whenever penalties for wrong answers, women skipped on average about twice as many questions as the men, but then Kaufman, Remy Experiment again with a different set of participants, and in this adoration there was no penalty for wrong answer. By removing the penalties for wrong answers. We saw that everyone now decided to answer every question and so the gender gap in skipping questions and also these gender differences and score that were related to that went away. In other words, when she redesign the test to not penalized female tests takers for what seems too, be a predominantly female behaviour they did about as well as the males yet so that, as eighty announced, that they were gonna, remove penalties for wrong answers and I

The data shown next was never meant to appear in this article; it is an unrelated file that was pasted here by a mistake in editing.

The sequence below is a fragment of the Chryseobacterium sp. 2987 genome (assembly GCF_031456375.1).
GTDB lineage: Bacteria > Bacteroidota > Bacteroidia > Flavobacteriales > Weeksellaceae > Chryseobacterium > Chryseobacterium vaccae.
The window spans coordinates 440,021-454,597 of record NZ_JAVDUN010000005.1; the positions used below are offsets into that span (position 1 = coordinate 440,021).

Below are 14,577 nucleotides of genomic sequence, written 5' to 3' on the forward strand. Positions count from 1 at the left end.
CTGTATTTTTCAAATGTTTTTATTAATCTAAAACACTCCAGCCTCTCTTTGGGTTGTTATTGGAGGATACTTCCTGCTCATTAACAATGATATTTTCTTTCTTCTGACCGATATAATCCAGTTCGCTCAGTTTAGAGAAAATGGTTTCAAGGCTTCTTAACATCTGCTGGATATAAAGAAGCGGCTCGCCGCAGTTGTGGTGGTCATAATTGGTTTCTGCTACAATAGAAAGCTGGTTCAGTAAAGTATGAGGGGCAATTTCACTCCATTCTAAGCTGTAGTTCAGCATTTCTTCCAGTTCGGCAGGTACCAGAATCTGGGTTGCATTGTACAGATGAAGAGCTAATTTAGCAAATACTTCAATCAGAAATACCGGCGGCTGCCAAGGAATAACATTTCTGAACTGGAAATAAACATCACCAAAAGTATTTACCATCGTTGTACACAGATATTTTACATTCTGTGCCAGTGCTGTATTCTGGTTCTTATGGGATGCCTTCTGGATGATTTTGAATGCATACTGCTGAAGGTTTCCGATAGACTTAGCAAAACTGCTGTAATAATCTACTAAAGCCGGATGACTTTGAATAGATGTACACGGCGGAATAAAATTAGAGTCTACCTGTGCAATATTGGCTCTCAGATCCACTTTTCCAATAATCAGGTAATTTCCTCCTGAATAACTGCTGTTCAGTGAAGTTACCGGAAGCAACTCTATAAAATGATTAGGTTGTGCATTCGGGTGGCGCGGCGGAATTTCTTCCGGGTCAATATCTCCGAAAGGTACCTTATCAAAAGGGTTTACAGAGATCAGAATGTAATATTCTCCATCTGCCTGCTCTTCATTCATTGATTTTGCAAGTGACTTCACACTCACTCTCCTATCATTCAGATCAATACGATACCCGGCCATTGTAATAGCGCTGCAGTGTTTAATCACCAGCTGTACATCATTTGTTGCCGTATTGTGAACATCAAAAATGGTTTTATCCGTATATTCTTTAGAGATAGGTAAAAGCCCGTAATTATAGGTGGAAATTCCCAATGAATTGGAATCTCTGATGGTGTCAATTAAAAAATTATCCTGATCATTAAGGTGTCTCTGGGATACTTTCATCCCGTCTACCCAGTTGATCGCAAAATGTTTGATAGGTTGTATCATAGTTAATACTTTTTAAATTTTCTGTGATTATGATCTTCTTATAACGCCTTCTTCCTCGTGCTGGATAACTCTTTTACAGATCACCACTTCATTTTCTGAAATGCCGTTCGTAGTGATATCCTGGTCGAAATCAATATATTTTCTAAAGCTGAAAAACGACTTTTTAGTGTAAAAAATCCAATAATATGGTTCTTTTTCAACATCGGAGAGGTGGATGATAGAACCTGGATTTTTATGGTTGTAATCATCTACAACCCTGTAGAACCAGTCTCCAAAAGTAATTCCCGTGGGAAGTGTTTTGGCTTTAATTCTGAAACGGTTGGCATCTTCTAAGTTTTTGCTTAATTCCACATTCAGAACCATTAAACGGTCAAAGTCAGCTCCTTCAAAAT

work with them on that change, others that change that I was happy to hear about the college Board. That's the non profit that designs, the essay tee and other tests. They said the bigger reason they changed, as a t scoring was to take some of the games and ship out of it. Whatever the case, it is the key end of change that respond net and my restorer and others are talking about identifying potential, gender, biases or barriers that may be subtle, but may also be so obstinate because their son coming up and economics radio. What other clues have we been missing? It's a very strong, a fact and girls. Are doing this more strongly than the boys and we talk solutions. I can't tell my female students: let's go